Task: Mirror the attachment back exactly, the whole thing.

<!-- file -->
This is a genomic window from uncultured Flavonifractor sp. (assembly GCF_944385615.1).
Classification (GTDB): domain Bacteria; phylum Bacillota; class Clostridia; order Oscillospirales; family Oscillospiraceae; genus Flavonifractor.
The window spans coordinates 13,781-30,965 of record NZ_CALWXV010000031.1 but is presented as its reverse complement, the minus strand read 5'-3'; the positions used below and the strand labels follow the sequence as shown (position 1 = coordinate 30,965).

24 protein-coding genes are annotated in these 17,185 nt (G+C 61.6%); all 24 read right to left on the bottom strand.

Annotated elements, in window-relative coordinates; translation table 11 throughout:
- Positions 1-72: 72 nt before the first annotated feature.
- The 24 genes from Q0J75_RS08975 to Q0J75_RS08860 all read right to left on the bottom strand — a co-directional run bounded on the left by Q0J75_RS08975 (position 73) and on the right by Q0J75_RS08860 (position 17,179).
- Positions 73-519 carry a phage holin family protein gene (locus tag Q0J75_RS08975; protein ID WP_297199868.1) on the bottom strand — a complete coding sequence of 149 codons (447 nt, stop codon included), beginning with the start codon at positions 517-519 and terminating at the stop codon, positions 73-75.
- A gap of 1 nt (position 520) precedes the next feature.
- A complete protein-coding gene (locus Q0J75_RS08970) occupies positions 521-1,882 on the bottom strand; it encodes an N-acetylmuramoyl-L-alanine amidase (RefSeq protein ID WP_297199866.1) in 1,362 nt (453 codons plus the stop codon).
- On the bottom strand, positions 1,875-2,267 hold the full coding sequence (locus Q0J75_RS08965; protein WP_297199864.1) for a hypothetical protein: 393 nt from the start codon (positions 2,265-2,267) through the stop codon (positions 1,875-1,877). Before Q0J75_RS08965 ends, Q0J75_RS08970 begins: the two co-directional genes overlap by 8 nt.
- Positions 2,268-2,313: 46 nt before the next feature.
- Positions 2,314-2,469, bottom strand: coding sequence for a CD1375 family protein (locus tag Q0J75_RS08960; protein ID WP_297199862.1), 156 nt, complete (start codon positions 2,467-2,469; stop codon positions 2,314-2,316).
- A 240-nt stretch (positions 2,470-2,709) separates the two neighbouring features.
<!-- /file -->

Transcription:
This is a genomic window from uncultured Flavonifractor sp. (assembly GCF_944385615.1).
Classification (GTDB): domain Bacteria; phylum Bacillota; class Clostridia; order Oscillospirales; family Oscillospiraceae; genus Flavonifractor.
The window spans coordinates 13,781-30,965 of record NZ_CALWXV010000031.1 but is presented as its reverse complement, the minus strand read 5'-3'; the positions used below and the strand labels follow the sequence as shown (position 1 = coordinate 30,965).

24 protein-coding genes are annotated in these 17,185 nt (G+C 61.6%); all 24 read right to left on the bottom strand.

Annotated elements, in window-relative coordinates; translation table 11 throughout:
- Positions 1-72: 72 nt before the first annotated feature.
- The 24 genes from Q0J75_RS08975 to Q0J75_RS08860 all read right to left on the bottom strand — a co-directional run bounded on the left by Q0J75_RS08975 (position 73) and on the right by Q0J75_RS08860 (position 17,179).
- Positions 73-519 carry a phage holin family protein gene (locus tag Q0J75_RS08975; protein ID WP_297199868.1) on the bottom strand — a complete coding sequence of 149 codons (447 nt, stop codon included), beginning with the start codon at positions 517-519 and terminating at the stop codon, positions 73-75.
- A gap of 1 nt (position 520) precedes the next feature.
- A complete protein-coding gene (locus Q0J75_RS08970) occupies positions 521-1,882 on the bottom strand; it encodes an N-acetylmuramoyl-L-alanine amidase (RefSeq protein ID WP_297199866.1) in 1,362 nt (453 codons plus the stop codon).
- On the bottom strand, positions 1,875-2,267 hold the full coding sequence (locus Q0J75_RS08965; protein WP_297199864.1) for a hypothetical protein: 393 nt from the start codon (positions 2,265-2,267) through the stop codon (positions 1,875-1,877). Before Q0J75_RS08965 ends, Q0J75_RS08970 begins: the two co-directional genes overlap by 8 nt.
- Positions 2,268-2,313: 46 nt before the next feature.
- Positions 2,314-2,469, bottom strand: coding sequence for a CD1375 family protein (locus tag Q0J75_RS08960; protein ID WP_297199862.1), 156 nt, complete (start codon positions 2,467-2,469; stop codon positions 2,314-2,316).
- A 240-nt stretch (positions 2,470-2,709) separates the two neighbouring features.